Ian West’s review published on Letterboxd:
Lurking terror—the suburban nightmare. Death has come to your little town.
I can sit here until I die talking about how much I love my favorite movie and it’s impact on both the genre and independent filmmaking, but instead I’m just going to ramble about how John Carpenter’s Halloween fell into my lap many years ago.
I’ll never take for granted that during my favorite month, on my favorite day of the year, I get to watch my favorite movie and still be totally into it like I was the first time. This story starts out simple enough, My cousin was supposed to babysit me while my parents went to a Halloween Party but he ended up making me a giant bowl of popcorn and headed out to meet up with his GF for some Halloween Tricks (and Treats), making me promise not to tell my folks.
I was a crude businessman back then, so it cost him $10 bucks for my silence and it was a deal, he was gone. So I plopped myself on the couch with a giant popcorn bowl in my lap and turned the TV on in search of something that would fit the holiest of nights for someone like me while glowing pumpkins with flickering light slightly strobing in the room, and the shadows of trees blowing in the wind outside my window. Then I found it, the End credits of some movie were playing and the TV announcer said:
“Up next, John Carpenter’s Halloween”
I thought to myself “How fitting!” and went in completely blind and the screen turned black, the Halloween theme began, and orange writing appeared with a glorious pumpkin and I was spooked. Mood if there ever was one. As the film went on I realized that these babysitters were getting offed while my babysitter was gone and I was all alone. I was convinced there was a psycho killer with a 467,436 inch butcher knife outside stalking around every corner of my house so I just remained firmly planted in my seat as I listened to Dr. Loomis hype up the lurking evil of Micheal Myers. It all seemed very real to me, and whoever this John Carpenter guy was, he knew his shit since he managed to make a simple ghost costume via bedsheet scary as fuck.
Before this I’d only been into universal monsters before recently watched the first two Elm Street flicks with my cousin (which totally terrified me) but I knew with Freddy I was dealing with a supernatural dream stalker who couldn’t get me unless I fell asleep. With Halloween I felt VERY threatened home alone, like Michael Myers COULD be outside my window.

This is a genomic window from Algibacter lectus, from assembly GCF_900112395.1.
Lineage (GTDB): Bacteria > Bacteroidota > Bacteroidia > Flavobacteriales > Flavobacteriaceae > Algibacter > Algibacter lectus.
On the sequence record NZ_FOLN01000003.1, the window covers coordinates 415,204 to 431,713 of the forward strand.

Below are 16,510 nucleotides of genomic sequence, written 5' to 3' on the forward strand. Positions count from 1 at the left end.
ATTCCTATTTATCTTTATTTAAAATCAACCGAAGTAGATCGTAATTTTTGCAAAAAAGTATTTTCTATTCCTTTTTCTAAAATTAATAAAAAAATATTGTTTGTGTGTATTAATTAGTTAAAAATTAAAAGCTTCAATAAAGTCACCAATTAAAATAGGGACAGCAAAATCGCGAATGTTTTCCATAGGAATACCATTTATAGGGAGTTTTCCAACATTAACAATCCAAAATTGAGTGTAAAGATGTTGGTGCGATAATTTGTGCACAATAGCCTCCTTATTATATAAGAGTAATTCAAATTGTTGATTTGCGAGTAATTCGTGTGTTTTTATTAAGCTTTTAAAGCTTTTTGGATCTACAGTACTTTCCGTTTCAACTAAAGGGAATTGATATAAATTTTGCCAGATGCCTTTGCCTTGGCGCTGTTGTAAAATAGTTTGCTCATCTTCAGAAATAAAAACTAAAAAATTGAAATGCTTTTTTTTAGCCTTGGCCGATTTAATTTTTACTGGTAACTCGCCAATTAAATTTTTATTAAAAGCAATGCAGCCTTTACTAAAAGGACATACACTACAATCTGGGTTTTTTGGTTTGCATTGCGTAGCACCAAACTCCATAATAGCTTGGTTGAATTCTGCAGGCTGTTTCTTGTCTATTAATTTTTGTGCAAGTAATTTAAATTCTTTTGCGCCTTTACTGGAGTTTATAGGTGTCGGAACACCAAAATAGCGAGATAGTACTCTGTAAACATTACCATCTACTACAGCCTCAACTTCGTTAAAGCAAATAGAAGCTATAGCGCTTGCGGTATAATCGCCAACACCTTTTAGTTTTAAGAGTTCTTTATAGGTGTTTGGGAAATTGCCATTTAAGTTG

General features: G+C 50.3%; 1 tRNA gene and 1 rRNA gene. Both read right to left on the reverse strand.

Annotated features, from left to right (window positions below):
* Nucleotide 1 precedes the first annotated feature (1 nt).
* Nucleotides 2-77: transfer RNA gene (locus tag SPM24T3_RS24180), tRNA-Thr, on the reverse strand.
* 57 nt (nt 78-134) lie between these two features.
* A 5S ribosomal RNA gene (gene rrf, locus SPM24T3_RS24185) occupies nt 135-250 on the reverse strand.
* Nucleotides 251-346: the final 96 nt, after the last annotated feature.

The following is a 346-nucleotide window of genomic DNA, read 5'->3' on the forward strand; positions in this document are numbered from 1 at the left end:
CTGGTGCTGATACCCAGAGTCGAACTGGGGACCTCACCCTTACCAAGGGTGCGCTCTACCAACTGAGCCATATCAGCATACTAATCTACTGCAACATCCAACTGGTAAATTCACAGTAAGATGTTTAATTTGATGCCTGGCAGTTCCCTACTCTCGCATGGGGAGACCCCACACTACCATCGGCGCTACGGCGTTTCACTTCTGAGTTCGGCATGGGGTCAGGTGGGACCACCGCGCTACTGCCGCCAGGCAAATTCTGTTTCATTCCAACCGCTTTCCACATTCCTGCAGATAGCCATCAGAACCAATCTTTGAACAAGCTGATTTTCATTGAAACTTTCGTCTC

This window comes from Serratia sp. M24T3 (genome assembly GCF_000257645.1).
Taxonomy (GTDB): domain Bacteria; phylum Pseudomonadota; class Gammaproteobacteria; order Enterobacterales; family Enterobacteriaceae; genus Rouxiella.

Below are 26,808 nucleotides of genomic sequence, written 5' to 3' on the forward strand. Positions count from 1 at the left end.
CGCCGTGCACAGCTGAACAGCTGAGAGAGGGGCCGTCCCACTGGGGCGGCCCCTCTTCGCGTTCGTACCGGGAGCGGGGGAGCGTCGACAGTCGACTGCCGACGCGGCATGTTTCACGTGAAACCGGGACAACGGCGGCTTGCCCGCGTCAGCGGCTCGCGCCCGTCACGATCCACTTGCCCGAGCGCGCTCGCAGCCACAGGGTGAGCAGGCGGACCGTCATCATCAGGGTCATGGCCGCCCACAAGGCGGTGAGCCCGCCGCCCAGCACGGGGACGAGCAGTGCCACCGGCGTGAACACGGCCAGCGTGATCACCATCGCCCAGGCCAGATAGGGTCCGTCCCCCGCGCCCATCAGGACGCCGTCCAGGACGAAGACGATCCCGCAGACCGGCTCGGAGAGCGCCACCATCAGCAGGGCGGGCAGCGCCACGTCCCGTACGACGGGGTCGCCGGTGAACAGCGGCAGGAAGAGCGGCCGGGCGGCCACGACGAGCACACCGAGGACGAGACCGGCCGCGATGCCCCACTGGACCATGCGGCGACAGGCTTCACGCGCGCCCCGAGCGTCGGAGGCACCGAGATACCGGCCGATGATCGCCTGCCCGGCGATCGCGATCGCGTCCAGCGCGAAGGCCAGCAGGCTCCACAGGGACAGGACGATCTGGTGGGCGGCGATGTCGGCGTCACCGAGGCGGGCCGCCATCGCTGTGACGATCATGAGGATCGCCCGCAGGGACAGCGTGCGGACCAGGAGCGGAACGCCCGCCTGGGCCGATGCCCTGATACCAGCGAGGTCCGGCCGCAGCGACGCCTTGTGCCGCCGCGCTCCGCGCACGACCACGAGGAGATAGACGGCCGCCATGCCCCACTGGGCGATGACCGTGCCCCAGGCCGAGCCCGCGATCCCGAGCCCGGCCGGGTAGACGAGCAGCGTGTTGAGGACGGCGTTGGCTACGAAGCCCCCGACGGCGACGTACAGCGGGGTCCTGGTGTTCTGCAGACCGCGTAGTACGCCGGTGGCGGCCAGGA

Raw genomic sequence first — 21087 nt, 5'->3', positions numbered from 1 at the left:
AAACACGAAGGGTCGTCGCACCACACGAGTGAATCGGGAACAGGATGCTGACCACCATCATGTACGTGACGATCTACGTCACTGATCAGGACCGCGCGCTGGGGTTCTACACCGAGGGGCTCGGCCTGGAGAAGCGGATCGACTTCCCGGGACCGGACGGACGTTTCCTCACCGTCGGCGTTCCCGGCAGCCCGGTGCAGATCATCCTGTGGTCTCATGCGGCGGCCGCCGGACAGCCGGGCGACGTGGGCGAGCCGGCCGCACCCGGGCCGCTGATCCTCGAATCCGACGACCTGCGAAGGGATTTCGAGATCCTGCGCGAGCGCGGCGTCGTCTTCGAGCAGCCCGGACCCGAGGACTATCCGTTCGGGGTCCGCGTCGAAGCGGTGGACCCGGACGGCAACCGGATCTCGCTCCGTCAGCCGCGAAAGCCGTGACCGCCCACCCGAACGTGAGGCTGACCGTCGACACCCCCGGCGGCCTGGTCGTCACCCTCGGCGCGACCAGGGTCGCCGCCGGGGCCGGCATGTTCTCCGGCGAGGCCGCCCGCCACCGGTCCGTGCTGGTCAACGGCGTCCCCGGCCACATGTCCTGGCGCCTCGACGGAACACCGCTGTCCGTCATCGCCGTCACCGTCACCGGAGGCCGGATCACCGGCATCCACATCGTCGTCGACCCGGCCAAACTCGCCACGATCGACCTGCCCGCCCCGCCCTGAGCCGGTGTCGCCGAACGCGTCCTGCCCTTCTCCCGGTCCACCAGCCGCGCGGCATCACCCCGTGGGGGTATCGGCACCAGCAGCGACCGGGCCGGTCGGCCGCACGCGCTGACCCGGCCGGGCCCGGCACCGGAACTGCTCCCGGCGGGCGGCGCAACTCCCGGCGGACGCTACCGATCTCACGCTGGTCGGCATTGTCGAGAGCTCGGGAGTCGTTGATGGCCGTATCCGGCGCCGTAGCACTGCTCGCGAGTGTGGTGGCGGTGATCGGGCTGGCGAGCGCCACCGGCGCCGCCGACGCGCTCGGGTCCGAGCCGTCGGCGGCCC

I love everything about this movie, everything. Opening pumpkin shot, the Black cats and goblins chant, the young Michael POV trackng shots, the shortest implied sex scene in cinema, Debra Hill’s hand grabbing the butcher knife, “Michael?!?”, rainy Loomis opening “don’t you think we can refer to it as he?”, rabbit in red, Smith’s grove Night of the living dead wandering patients, Haddonfield, “Totally!”, “hey JERK, speed kills!” Sheriff Bracket, the devils eyes, pure and simply evil, Cemetery side story about some guy named Charley over in Russellville, the pulsating soundtrack, THE SHAPE, Donald Pleasence, pianos and synthesizers, heavy breathing, yeah... just everything.
After the movie ended I was TOTALLY CONVINCED he was in my house. It turned out to be my cousin returning from his ‘backseat of the car’ adventure and Halloween II started, but before it did he (very stoned) asked me how I liked the movie, I simply replied, “This was perfect.”
It’s felt that way ever since. My love for this movie has no limit and I can’t wait to watch it at least 5 more times over the next two months! Absolutely my kind of mounting terror, suburban nightmare jack o’ lantern masterpiece jam.